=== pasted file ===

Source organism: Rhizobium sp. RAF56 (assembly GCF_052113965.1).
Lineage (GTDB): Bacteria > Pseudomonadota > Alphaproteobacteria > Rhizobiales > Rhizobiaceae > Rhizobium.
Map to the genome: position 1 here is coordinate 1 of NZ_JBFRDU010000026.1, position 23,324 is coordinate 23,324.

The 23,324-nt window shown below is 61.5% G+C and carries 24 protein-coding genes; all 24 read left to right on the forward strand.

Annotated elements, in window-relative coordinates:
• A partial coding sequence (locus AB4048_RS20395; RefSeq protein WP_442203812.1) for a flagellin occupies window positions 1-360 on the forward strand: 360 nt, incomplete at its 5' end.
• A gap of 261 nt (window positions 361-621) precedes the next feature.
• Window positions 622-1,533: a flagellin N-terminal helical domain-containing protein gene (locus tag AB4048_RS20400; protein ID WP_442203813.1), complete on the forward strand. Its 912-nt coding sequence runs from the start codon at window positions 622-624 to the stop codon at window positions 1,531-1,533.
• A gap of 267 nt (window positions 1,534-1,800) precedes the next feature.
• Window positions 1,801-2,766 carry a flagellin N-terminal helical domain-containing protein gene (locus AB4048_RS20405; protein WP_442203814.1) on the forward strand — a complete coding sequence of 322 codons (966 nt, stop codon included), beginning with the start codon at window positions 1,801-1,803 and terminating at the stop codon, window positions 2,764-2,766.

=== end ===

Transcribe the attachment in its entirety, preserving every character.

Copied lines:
Source organism: Rhizobium sp. RAF56 (assembly GCF_052113965.1).
Lineage (GTDB): Bacteria > Pseudomonadota > Alphaproteobacteria > Rhizobiales > Rhizobiaceae > Rhizobium.
Map to the genome: position 1 here is coordinate 1 of NZ_JBFRDU010000026.1, position 23,324 is coordinate 23,324.

The 23,324-nt window shown below is 61.5% G+C and carries 24 protein-coding genes; all 24 read left to right on the forward strand.

Annotated elements, in window-relative coordinates:
• A partial coding sequence (locus AB4048_RS20395; RefSeq protein WP_442203812.1) for a flagellin occupies window positions 1-360 on the forward strand: 360 nt, incomplete at its 5' end.
• A gap of 261 nt (window positions 361-621) precedes the next feature.
• Window positions 622-1,533: a flagellin N-terminal helical domain-containing protein gene (locus tag AB4048_RS20400; protein ID WP_442203813.1), complete on the forward strand. Its 912-nt coding sequence runs from the start codon at window positions 622-624 to the stop codon at window positions 1,531-1,533.
• A gap of 267 nt (window positions 1,534-1,800) precedes the next feature.
• Window positions 1,801-2,766 carry a flagellin N-terminal helical domain-containing protein gene (locus AB4048_RS20405; protein WP_442203814.1) on the forward strand — a complete coding sequence of 322 codons (966 nt, stop codon included), beginning with the start codon at window positions 1,801-1,803 and terminating at the stop codon, window positions 2,764-2,766.